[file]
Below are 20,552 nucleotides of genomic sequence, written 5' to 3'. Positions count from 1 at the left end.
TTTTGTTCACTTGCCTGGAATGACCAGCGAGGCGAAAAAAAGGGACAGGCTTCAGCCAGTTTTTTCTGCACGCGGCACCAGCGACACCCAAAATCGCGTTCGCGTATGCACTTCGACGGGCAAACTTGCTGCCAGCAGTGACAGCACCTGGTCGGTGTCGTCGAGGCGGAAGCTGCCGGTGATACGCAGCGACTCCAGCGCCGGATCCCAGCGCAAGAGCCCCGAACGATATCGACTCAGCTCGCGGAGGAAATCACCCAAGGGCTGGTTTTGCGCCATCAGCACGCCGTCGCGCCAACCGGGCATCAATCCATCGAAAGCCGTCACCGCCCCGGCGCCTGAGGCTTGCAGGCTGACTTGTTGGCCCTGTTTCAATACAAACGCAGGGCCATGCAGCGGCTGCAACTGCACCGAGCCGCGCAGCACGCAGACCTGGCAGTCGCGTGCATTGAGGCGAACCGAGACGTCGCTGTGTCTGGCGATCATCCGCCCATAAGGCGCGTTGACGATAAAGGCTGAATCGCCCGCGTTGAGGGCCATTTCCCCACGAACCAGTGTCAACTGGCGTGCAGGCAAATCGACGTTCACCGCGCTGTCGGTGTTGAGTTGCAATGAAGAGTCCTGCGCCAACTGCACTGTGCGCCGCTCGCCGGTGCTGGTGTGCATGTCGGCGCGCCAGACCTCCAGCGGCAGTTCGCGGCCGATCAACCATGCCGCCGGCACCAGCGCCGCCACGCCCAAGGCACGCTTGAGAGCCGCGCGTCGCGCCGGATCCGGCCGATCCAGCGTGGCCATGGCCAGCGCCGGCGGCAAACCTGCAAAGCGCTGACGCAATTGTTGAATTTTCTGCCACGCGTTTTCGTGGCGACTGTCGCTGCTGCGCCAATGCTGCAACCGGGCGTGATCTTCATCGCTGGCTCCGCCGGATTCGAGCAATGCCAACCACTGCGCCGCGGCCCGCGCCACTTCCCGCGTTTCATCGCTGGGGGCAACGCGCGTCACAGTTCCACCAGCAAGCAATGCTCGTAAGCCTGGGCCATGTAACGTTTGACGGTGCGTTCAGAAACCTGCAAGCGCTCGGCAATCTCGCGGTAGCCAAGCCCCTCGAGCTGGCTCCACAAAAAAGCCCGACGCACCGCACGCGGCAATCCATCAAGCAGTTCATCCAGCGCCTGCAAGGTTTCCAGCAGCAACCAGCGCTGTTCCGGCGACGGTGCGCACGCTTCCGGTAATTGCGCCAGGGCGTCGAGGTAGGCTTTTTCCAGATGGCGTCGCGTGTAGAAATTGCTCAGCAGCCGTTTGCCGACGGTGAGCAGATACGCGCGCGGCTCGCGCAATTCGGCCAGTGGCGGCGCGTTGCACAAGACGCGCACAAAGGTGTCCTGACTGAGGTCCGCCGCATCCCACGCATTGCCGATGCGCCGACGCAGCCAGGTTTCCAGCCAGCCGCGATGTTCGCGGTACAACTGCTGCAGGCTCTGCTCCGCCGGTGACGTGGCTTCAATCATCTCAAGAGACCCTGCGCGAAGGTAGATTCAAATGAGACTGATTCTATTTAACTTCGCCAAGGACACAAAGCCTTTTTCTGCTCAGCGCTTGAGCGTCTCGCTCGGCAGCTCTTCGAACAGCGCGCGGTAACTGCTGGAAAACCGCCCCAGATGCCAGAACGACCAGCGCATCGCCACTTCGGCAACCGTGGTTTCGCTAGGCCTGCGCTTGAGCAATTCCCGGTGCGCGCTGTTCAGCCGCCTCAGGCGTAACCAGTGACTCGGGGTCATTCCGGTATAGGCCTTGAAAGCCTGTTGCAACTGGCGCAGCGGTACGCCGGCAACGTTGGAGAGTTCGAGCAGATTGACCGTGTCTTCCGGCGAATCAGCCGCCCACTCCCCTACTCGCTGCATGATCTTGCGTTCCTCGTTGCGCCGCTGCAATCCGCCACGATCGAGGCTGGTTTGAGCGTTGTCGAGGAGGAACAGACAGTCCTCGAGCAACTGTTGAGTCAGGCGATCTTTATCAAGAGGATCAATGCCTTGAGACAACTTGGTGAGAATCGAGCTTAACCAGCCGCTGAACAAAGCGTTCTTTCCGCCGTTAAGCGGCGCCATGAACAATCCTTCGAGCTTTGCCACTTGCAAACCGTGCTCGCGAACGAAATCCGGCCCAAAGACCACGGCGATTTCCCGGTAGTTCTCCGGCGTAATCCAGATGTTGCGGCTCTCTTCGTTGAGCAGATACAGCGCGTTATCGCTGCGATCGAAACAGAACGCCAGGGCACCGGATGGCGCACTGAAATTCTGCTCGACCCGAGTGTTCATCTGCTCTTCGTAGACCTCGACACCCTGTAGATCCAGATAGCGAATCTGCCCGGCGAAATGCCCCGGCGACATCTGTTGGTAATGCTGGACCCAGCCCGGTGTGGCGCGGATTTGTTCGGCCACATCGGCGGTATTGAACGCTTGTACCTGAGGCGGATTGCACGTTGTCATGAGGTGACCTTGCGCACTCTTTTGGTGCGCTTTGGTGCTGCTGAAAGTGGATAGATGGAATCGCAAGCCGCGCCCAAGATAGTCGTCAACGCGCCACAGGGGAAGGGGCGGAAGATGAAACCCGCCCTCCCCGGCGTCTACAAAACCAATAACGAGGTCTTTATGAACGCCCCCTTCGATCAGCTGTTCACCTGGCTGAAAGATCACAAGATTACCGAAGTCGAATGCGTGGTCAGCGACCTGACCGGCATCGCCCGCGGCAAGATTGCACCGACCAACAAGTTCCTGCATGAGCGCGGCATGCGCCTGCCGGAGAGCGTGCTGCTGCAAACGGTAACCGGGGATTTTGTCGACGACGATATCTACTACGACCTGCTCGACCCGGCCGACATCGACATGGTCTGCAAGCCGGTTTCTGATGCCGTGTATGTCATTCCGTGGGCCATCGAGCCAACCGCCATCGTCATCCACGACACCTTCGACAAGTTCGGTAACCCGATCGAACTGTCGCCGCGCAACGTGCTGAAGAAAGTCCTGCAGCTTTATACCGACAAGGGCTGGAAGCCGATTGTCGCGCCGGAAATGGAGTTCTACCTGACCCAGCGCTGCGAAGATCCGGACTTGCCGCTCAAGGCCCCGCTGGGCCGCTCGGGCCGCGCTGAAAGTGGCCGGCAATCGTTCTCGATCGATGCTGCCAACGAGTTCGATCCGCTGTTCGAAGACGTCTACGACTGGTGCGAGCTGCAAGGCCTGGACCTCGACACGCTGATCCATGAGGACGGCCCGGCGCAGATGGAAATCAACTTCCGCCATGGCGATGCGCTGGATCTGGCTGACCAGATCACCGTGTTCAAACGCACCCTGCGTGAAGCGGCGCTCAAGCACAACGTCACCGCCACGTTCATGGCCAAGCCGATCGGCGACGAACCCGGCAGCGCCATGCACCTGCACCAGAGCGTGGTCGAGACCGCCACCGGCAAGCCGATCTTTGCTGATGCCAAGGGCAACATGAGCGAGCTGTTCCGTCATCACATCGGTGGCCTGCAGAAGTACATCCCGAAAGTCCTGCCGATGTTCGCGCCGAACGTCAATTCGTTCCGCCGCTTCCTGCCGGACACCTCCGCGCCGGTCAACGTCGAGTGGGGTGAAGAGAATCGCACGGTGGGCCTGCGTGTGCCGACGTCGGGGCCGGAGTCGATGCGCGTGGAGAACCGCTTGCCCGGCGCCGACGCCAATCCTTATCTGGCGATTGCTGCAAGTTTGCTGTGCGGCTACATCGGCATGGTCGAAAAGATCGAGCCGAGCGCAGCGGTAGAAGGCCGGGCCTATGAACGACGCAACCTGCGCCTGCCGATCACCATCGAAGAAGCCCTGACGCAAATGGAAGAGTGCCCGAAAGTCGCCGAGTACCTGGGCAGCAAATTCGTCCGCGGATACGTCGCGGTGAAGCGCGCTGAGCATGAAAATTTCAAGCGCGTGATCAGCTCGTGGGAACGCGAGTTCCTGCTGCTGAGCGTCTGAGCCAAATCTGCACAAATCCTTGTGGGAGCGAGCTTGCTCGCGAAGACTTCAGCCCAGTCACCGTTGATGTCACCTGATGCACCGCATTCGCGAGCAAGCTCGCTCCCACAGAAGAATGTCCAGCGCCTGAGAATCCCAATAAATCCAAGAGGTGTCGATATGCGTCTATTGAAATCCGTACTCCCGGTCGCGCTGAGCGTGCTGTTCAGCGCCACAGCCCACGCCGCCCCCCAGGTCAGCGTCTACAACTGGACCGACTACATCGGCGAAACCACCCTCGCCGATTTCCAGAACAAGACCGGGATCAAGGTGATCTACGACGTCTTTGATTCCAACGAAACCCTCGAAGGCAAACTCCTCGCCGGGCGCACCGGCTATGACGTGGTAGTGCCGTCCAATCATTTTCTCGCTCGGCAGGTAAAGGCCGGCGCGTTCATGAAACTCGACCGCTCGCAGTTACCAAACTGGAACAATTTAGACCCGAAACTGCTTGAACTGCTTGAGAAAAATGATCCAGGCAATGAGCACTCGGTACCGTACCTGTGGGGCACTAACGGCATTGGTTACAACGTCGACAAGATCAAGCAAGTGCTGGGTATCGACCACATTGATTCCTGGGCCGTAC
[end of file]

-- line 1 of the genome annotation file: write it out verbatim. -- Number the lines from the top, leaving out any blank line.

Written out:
Below are 20,552 nucleotides of genomic sequence, written 5' to 3'. Positions count from 1 at the left end.